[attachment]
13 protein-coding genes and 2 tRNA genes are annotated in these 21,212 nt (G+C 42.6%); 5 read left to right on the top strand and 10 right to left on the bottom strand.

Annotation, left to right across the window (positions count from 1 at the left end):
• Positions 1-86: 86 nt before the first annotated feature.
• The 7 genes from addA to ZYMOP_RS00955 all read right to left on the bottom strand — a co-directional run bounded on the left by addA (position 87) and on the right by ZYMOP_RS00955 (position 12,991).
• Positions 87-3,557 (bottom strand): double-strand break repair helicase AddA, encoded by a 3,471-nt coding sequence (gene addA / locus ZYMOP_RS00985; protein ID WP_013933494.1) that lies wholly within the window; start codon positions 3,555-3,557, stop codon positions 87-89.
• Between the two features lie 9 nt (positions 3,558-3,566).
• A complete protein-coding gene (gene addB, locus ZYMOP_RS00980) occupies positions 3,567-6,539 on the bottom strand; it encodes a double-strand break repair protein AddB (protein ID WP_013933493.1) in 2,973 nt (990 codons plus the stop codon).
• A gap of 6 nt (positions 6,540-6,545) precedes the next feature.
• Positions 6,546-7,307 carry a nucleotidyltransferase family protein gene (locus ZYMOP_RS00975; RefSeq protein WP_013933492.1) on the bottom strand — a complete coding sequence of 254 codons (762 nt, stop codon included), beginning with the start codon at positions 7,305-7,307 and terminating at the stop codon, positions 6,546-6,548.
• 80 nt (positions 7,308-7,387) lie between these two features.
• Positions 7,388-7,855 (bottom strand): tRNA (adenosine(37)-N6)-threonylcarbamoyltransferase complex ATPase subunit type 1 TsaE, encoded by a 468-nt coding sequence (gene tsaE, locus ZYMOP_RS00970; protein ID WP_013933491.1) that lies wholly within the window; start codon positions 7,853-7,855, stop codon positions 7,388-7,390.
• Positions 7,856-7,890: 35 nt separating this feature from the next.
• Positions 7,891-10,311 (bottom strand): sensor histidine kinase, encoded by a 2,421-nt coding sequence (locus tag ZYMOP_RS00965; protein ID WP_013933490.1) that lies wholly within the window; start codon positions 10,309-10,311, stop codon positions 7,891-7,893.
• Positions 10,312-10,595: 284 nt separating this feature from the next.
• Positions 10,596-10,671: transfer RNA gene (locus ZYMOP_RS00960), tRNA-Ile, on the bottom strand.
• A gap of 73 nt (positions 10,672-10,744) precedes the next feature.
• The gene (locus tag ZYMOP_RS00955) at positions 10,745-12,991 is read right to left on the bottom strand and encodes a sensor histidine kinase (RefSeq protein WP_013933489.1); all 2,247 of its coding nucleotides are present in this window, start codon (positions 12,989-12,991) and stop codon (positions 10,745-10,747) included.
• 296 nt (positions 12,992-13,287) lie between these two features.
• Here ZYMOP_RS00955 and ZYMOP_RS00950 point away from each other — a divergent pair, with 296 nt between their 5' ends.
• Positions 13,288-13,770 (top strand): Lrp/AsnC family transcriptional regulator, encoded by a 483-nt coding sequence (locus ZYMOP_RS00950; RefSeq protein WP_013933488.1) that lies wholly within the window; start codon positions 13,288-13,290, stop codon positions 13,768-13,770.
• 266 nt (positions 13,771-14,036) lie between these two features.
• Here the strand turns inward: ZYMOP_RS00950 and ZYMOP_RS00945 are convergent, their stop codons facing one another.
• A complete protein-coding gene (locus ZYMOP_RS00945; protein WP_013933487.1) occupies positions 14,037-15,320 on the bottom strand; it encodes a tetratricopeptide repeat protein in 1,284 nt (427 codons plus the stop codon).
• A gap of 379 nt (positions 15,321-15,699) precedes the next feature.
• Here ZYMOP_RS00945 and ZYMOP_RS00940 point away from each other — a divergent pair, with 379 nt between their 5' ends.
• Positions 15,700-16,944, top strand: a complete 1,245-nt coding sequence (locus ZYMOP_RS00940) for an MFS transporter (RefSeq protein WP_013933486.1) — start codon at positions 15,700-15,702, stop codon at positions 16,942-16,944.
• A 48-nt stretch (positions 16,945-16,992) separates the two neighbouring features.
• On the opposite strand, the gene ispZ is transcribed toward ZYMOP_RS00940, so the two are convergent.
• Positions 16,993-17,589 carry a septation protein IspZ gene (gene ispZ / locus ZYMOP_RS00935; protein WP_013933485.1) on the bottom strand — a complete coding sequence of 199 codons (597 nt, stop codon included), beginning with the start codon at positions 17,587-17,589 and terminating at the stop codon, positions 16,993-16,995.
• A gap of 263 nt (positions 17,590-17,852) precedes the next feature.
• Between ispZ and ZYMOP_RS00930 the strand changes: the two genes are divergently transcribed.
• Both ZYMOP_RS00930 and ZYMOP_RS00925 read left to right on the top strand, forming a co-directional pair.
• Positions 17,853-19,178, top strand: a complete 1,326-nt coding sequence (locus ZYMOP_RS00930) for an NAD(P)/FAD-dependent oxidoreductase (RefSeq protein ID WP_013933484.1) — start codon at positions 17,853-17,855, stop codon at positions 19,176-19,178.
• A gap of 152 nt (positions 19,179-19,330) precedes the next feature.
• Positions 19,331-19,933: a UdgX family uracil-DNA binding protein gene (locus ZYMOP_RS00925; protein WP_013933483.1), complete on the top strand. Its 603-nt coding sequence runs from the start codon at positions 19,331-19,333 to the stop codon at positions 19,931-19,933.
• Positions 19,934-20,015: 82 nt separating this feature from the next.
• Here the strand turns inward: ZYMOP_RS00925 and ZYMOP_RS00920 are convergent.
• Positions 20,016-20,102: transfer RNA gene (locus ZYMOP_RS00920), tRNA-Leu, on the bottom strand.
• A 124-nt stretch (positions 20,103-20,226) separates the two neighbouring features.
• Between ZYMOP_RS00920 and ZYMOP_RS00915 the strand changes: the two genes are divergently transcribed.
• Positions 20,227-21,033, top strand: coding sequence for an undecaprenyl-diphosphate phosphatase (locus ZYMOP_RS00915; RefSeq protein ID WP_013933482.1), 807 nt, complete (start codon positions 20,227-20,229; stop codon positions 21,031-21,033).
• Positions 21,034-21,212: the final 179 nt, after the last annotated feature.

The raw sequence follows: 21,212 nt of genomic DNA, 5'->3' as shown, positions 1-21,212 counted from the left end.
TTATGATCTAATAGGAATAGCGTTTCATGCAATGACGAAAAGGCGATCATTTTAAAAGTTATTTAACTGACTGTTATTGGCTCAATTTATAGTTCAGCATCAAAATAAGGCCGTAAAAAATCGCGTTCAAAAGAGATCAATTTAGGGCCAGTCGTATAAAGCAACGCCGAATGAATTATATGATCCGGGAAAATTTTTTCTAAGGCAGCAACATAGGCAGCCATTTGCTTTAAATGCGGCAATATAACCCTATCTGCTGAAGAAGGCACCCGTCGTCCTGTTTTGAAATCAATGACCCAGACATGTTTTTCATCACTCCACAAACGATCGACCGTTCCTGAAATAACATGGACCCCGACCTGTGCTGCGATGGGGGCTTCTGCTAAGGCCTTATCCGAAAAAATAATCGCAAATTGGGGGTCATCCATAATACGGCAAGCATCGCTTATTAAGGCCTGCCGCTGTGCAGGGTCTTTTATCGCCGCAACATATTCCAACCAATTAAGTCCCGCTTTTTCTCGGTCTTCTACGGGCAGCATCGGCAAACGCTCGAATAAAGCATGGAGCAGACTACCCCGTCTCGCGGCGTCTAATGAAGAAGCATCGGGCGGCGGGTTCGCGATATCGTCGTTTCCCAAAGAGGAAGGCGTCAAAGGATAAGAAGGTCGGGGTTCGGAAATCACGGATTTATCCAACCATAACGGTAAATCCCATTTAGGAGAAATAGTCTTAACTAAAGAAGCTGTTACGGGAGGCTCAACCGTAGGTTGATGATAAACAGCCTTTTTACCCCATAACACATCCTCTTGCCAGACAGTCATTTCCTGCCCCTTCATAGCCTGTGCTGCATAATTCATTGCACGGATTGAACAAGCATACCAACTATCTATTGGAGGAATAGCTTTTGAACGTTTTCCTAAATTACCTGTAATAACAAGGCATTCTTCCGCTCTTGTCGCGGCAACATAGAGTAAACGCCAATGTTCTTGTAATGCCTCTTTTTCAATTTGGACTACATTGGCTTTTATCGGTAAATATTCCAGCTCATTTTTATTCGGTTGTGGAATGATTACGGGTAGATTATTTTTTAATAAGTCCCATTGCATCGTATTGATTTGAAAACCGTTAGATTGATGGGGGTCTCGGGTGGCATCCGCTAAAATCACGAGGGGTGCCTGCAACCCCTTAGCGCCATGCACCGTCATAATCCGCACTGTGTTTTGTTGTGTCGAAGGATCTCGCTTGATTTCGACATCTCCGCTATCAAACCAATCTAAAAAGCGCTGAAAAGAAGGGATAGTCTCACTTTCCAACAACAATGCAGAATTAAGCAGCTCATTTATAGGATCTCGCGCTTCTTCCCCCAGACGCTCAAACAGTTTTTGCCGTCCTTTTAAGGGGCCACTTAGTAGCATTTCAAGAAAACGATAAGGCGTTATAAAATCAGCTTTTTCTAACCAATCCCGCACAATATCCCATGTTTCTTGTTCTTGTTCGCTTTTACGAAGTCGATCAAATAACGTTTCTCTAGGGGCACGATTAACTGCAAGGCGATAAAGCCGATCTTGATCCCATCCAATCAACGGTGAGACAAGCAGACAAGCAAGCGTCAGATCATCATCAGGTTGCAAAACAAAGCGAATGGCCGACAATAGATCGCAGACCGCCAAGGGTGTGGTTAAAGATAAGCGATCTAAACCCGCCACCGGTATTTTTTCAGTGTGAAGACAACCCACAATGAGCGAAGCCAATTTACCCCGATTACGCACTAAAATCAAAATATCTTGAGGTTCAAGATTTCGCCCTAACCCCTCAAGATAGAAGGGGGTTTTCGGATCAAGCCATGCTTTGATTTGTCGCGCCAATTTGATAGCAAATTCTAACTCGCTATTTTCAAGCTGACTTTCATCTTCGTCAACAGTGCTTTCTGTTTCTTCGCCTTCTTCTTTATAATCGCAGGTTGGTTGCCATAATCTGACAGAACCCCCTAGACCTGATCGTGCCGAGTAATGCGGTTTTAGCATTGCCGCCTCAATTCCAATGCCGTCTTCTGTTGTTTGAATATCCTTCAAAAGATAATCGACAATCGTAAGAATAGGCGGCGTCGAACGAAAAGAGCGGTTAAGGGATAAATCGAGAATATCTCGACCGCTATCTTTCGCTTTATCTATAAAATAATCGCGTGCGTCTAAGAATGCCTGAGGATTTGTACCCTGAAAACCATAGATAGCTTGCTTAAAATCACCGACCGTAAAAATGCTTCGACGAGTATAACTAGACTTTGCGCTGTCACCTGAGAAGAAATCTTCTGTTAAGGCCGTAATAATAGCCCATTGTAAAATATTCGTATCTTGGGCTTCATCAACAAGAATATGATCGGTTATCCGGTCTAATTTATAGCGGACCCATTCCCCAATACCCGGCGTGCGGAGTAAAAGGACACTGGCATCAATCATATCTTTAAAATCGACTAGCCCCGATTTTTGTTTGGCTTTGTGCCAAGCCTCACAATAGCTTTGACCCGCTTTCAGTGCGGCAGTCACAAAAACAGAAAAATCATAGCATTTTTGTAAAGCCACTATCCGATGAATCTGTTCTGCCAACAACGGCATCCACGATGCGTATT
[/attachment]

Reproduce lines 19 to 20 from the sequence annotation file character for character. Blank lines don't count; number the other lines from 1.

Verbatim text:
• Here ZYMOP_RS00955 and ZYMOP_RS00950 point away from each other — a divergent pair, with 296 nt between their 5' ends.
• Positions 13,288-13,770 (top strand): Lrp/AsnC family transcriptional regulator, encoded by a 483-nt coding sequence (locus ZYMOP_RS00950; RefSeq protein WP_013933488.1) that lies wholly within the window; start codon positions 13,288-13,290, stop codon positions 13,768-13,770.